BRODIE: But you definitely want to do it this year, right?
DUCEY: Well, we'd like to do it this year. Were in a good position in the state of Arizona. We don't want to share in California's water crisis. We've planned ahead here. So we do have some time but there's no time like the present.
BRODIE: I want to ask you about something on the federal level, which is the CHIP program, known in Arizona as Kids Care. And Congress has not reauthorized CHIP. The state, I think, has money through the end of January to continue covering the kids who are in that program. What do we do if Congress doesn't act in the next couple of weeks? What's the plan?
DUCEY: Well we have dollars to cover the children in Arizona through the spring. We worked very closely with leaders inside our state government and our professionals to make sure that these health care cancellation notices did not go out in the state of Arizona and they would have gone out around Christmas time. So we found available dollars. We've planned ahead. And while we're in good shape through the spring, my message to Washington, D.C., is that it's time for Congress to do their job. So we're working with our delegation and we're working with leaders back there to make certain that happens. We're good through the spring.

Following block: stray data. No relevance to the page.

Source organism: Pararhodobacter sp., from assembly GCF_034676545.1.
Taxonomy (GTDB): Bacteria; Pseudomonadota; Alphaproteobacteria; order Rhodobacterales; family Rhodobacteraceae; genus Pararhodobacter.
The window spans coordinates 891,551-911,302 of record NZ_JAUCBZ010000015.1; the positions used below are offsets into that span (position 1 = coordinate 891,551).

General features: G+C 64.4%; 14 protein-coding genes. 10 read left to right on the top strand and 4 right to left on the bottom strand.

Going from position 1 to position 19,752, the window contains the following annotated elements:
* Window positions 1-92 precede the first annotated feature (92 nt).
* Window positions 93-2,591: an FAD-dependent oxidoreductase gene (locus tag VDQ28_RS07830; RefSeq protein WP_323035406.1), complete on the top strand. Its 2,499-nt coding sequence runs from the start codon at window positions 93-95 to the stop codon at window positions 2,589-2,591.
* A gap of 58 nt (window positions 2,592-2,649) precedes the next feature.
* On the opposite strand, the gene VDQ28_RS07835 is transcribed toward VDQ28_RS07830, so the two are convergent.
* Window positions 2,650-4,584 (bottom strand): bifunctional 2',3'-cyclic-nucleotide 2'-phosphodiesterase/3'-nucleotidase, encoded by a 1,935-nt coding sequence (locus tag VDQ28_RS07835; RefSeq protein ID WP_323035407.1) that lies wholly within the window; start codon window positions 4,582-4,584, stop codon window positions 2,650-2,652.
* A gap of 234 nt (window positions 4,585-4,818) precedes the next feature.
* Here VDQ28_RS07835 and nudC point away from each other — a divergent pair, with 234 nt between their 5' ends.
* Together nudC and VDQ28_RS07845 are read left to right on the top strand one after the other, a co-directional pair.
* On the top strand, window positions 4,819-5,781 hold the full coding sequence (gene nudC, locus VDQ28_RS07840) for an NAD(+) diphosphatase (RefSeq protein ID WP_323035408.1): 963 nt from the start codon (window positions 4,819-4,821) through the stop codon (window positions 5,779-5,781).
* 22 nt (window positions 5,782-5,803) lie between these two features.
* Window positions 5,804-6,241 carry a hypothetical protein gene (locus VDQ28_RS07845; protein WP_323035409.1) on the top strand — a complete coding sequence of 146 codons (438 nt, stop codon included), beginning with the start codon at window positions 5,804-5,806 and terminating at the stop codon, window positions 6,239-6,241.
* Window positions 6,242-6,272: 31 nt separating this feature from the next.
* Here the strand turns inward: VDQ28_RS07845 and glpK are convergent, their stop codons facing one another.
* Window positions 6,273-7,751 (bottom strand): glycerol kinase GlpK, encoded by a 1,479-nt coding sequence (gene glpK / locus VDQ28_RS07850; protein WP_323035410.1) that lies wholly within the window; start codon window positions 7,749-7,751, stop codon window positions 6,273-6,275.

BRODIE: What happens after the spring if Congress doesn't act?
DUCEY: Well it's a hypothetical, because it's on Congress to act. I'm not the only governor in the country that feels this way. I think you could get 49 other folks to sit here and say the exact same thing. There's a lot of appropriate pressure, I believe, on Congress even more so. But for whatever reason we're watching what's going on there right now with a with a shut down you know 72 hours away. These folks only seem to act when it comes to a cliff or a crisis, but we'll plan ahead.
BRODIE: Well so given the fact that we're talking about government shutdowns, you know there are as you say, Congress seems to react well to deadlines. But these are families who are worried about their kids and whether their kids are going to have health care. At some point, if you don't know what's going to happen, you're either going to have to come up with something or send those cancellation notices that you didn't want to have to send before.
DUCEY: And we don't have to do that at this time. Like I said, we have really led the country in how we've dealt with this problem and extended it out until the spring. There'll be more to fallow on this, but I can't offer much more to illuminate this issue in this interview today.
BRODIE: Are you optimistic in Congress doing something?
DUCEY: Well. it's hard to say optimistic in Congress in the same time frame. But because of the political ramifications of their failure to act in the right direction on this issue with so vulnerable a population, I am very hopeful on what will happen here.
BRODIE: All right Gov. Doug Ducey thanks for coming in. Appreciate it.
DUCEY: Thank you. Mark.